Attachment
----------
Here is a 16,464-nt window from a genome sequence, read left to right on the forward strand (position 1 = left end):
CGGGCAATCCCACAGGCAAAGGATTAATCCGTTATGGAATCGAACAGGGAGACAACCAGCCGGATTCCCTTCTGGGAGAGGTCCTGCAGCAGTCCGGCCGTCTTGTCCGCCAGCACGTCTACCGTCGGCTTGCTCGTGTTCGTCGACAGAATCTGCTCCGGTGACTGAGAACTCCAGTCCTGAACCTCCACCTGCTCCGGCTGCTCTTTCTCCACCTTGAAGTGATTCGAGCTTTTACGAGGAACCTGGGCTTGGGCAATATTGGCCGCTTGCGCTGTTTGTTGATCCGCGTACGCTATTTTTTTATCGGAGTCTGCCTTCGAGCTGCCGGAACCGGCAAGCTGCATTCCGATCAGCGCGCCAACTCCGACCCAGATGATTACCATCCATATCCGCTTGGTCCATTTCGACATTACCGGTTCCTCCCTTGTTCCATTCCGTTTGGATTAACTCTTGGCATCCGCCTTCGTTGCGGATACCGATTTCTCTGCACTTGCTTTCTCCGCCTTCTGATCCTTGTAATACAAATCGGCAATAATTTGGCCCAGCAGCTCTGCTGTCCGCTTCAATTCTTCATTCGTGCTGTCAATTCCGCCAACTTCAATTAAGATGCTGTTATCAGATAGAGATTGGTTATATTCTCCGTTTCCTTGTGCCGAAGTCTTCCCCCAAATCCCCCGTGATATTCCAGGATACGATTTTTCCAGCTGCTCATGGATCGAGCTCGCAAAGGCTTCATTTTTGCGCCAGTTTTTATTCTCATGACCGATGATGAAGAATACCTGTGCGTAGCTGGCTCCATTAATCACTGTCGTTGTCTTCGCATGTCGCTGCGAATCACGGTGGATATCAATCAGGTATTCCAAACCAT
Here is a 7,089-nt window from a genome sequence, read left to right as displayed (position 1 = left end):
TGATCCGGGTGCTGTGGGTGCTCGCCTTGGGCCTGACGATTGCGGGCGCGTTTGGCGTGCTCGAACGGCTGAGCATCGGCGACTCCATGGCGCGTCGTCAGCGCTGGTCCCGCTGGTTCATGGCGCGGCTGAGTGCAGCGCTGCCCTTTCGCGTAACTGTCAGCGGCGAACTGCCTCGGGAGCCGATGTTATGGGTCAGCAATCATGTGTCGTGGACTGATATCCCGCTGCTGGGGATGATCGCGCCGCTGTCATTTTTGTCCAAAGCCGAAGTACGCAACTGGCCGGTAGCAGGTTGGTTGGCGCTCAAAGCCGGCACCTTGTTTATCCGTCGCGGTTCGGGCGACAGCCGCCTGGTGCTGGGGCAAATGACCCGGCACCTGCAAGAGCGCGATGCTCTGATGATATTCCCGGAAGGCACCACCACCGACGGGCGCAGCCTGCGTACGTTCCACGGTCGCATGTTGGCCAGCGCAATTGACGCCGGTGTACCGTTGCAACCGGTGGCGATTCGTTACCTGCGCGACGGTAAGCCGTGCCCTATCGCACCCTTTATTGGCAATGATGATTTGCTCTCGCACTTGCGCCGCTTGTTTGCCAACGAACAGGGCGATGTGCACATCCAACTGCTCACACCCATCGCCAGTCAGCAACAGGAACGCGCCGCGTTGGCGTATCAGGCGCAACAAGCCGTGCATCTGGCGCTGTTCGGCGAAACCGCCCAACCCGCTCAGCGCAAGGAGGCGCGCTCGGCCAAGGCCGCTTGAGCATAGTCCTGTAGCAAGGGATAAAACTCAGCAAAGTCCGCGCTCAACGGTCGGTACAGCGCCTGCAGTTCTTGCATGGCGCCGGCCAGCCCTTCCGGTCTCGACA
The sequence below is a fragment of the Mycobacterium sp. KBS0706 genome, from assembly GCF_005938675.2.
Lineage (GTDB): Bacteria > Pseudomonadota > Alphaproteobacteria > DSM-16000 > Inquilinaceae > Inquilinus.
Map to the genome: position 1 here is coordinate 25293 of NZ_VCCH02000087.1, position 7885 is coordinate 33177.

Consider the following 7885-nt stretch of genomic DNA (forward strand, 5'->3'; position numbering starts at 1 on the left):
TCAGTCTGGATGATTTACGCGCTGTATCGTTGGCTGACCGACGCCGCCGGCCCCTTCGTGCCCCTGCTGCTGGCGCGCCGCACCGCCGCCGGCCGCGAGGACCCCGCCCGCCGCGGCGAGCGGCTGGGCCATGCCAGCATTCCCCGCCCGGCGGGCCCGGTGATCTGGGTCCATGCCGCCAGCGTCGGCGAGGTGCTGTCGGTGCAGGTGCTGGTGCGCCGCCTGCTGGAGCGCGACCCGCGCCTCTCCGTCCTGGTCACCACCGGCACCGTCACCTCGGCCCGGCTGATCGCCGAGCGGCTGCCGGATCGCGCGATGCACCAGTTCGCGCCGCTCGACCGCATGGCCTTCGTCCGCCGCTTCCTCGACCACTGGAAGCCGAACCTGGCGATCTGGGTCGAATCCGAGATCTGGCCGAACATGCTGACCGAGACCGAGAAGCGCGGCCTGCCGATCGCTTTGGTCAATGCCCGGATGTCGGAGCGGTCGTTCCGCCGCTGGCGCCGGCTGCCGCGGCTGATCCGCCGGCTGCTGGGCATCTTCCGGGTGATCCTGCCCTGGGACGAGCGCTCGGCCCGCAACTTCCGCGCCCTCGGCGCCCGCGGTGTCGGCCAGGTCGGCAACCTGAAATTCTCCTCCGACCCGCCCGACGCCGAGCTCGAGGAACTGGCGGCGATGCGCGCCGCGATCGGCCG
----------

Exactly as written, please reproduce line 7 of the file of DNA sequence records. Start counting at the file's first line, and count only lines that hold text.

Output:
Map to the genome: position 1 here is coordinate 25293 of NZ_VCCH02000087.1, position 7885 is coordinate 33177.